He only has one card in the main MusiCards set, but he has a pair in the UK edition (as does Whitney Houston, who is conspicuously missing from the US version), plus New Edition has a card in the US set. So this isn't the last the blog has heard of Bobby Brown.

Personally, my favorite song of his is "Every Little Step".

Yeah, that was one of my favorite songs back in '89.

But now it's time to jump a couple years to 1991. Yep, THIS MONTH IN 1991 time.

This family of gorillas were up on my wall 30 years ago. Let's take a closer look at what I was up to...

Street Fighter 2010 (3/3) and Deja Vu (3/24) were Nintendo games I bought on Sunday afternoon trips to Target with my mom. Neither game left much of an impression on me.. only vaguely remembering them today.

I also don't remember anything about tree planting that I was apparently involved in for a couple days.

I think the jacket I'm referring to was a black White Sox windbreaker that I really liked. In 1991, the rebranded black Sox uniforms were king of schoolyard sportswear, so I felt pretty cool.

Looks like we spent spring break '91 staying with my aunt in Atlanta. My mom and I visited the MLK memorial and went to the big Coke bottling plant. That was cool. Other memories from that trip include getting busted trying to watch a scrambled adult channel (lol), and dubbing some of my aunt's CD collection onto blank tapes for myself.. I remember George Michael's Faith and some Queen hits among them.

Alrighty, I think that'll do it for today. Let me know in the comments if you've got any thoughts on Bobby Brown to share. Were you getting freaky to "My Prerogative" back when it was atop the charts? Next up starts a little run of pop princesses in the set.

Friday, February 26, 2021

#34 Michael Bolton

Our journey through the 1991 Pro Set MusiCards SuperStars set takes us next to #34 Michael Bolton. He's giving us his sultry stare as we admire that bold hair choice. Mid-age women really went bonkers for that look back then, I guess. Haha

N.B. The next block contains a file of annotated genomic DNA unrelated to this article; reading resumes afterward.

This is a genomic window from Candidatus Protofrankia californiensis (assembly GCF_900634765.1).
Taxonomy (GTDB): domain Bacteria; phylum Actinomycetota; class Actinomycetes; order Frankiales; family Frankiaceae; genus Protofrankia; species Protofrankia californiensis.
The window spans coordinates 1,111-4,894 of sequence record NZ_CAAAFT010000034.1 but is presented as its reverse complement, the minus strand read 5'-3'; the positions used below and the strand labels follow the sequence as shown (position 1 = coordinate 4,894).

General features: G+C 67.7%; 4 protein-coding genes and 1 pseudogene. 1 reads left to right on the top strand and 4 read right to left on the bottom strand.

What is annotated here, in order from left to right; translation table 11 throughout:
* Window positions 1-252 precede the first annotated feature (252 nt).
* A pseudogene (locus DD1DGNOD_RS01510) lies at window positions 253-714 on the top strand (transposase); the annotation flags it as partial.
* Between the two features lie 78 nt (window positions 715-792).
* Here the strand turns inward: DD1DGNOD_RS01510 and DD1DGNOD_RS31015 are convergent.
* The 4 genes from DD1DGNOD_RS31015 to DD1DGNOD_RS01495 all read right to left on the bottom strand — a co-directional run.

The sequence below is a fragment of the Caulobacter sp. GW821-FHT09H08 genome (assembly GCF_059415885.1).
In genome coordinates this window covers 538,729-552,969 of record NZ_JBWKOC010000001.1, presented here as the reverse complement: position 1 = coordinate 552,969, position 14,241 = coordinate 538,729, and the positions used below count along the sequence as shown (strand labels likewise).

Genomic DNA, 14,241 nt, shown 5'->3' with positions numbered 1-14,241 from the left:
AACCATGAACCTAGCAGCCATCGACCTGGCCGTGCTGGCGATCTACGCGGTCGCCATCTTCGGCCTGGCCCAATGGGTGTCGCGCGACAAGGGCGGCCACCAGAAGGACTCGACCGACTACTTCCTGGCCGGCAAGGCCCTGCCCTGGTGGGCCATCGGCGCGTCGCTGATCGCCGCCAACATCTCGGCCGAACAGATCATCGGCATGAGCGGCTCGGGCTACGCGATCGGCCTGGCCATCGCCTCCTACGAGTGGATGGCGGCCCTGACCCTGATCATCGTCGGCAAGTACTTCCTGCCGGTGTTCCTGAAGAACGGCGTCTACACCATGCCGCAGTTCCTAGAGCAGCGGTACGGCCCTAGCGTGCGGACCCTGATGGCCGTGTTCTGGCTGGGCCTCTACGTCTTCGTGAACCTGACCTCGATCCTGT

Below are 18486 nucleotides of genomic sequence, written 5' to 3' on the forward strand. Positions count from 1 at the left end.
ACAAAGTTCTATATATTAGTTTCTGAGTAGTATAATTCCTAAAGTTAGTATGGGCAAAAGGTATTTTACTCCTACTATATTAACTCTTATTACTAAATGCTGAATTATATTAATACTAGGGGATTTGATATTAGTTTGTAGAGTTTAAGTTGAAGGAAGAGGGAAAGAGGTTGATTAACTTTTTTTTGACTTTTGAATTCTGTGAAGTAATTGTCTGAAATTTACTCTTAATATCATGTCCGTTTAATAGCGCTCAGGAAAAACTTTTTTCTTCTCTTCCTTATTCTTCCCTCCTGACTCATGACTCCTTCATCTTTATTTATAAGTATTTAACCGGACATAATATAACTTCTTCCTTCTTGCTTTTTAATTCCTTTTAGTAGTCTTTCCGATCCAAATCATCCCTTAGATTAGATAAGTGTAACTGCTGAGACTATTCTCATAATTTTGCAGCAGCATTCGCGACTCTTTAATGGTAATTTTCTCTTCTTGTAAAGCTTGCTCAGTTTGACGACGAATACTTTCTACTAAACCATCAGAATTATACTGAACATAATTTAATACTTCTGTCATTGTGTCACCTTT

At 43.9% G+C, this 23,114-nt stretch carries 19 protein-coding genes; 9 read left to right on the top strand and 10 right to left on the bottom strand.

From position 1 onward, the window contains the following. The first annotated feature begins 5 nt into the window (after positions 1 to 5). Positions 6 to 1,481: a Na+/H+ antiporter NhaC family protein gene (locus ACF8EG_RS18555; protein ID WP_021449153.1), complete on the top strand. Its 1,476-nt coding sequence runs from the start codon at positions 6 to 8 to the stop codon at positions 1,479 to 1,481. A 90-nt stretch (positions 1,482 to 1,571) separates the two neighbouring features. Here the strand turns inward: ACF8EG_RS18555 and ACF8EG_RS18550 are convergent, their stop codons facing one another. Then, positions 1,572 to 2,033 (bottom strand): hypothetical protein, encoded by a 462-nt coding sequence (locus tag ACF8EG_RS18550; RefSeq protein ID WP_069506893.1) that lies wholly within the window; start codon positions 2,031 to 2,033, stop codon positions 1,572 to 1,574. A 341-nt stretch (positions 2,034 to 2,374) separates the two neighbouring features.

I'll admit that there was a brief moment when I was a kid that I regarded his "How Can We Be Lovers (If We Can't Be Friends)" as a pretty cool song. But that was fleeting and he soon became a target for everyone to rag on.

But hey, the guy can sing and to his credit he laughed it off all the way to the bank. Only Janet Jackson's Rhythm Nation 1814 was a bigger album in 1990 per Billboard.

It's funny that he started out as a hard rock singer before transitioning into the power crooning he's best known for.

"Maybe it's the Power of Love" is the most popular track from his early rock band Blackjack. 

Sure, let's whip up a custom for them. Checking out their stuff for the first time now while drafting this post... Yeah, these guys seem to have put out some solid late 70s/ early 80s pop rock. I can dig it. You could picture them opening for the likes of Boston and Aerosmith back then. But I guess they just never got their big break and Michael eventually focused on catering to the ladies with soulful ballads.

That seemed to work out well for him. "Bolton's achievements include selling more than 75 million records, recording eight top 10 albums and two number-one singles on the Billboard charts, as well as winning six American Music Awards and two Grammy Awards." (wikipedia)

He still cranks out an album every few years. Folks in my demographic probably remember him best these days thanks to the film Office Space (where an unhappy character is stuck with also being named Michael Bolton) and the Lonely Island, with whom he guested on a funny Pirates of the Caribbean song that was featured on Saturday Night Live. He also released an amusing special on Netflix in 2017 titled Michael Bolton's Big, Sexy Valentine's Day Special.

Cool that he doesn't take himself too seriously.

Today's his 68th birthday, so I'm rushing to get this post finished in time to publish today. You know, my little cap-tip to the guy. lol

He's also got a card in the UK edition of the MusiCards set, so assuming this blog keeps motoring along, we'll eventually revisit him again on here in a few years.